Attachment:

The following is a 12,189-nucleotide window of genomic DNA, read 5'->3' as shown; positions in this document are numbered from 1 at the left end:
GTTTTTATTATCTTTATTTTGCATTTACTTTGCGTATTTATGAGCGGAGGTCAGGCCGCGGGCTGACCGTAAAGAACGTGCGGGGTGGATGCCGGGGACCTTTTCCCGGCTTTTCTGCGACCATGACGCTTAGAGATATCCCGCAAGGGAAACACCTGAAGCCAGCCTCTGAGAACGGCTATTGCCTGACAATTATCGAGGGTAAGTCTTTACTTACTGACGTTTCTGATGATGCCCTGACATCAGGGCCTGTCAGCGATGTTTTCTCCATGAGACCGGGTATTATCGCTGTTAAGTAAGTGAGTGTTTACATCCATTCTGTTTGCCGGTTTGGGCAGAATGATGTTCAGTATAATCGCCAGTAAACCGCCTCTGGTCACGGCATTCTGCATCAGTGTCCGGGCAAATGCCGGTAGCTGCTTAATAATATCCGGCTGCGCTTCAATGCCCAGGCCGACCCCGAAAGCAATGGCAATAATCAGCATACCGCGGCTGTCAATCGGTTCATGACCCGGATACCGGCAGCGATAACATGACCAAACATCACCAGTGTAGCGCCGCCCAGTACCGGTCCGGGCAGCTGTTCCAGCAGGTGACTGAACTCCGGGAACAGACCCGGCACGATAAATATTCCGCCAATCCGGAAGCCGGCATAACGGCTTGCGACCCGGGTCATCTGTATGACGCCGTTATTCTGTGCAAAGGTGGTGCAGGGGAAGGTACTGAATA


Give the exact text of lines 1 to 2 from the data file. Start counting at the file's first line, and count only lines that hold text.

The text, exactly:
The following is a 12,189-nucleotide window of genomic DNA, read 5'->3' as shown; positions in this document are numbered from 1 at the left end:
GTTTTTATTATCTTTATTTTGCATTTACTTTGCGTATTTATGAGCGGAGGTCAGGCCGCGGGCTGACCGTAAAGAACGTGCGGGGTGGATGCCGGGGACCTTTTCCCGGCTTTTCTGCGACCATGACGCTTAGAGATATCCCGCAAGGGAAACACCTGAAGCCAGCCTCTGAGAACGGCTATTGCCTGACAATTATCGAGGGTAAGTCTTTACTTACTGACGTTTCTGATGATGCCCTGACATCAGGGCCTGTCAGCGATGTTTTCTCCATGAGACCGGGTATTATCGCTGTTAAGTAAGTGAGTGTTTACATCCATTCTGTTTGCCGGTTTGGGCAGAATGATGTTCAGTATAATCGCCAGTAAACCGCCTCTGGTCACGGCATTCTGCATCAGTGTCCGGGCAAATGCCGGTAGCTGCTTAATAATATCCGGCTGCGCTTCAATGCCCAGGCCGACCCCGAAAGCAATGGCAATAATCAGCATACCGCGGCTGTCAATCGGTTCATGACCCGGATACCGGCAGCGATAACATGACCAAACATCACCAGTGTAGCGCCGCCCAGTACCGGTCCGGGCAGCTGTTCCAGCAGGTGACTGAACTCCGGGAACAGACCCGGCACGATAAATATTCCGCCAATCCGGAAGCCGGCATAACGGCTTGCGACCCGGGTCATCTGTATGACGCCGTTATTCTGTGCAAAGGTGGTGCAGGGGAAGGTACTGAATA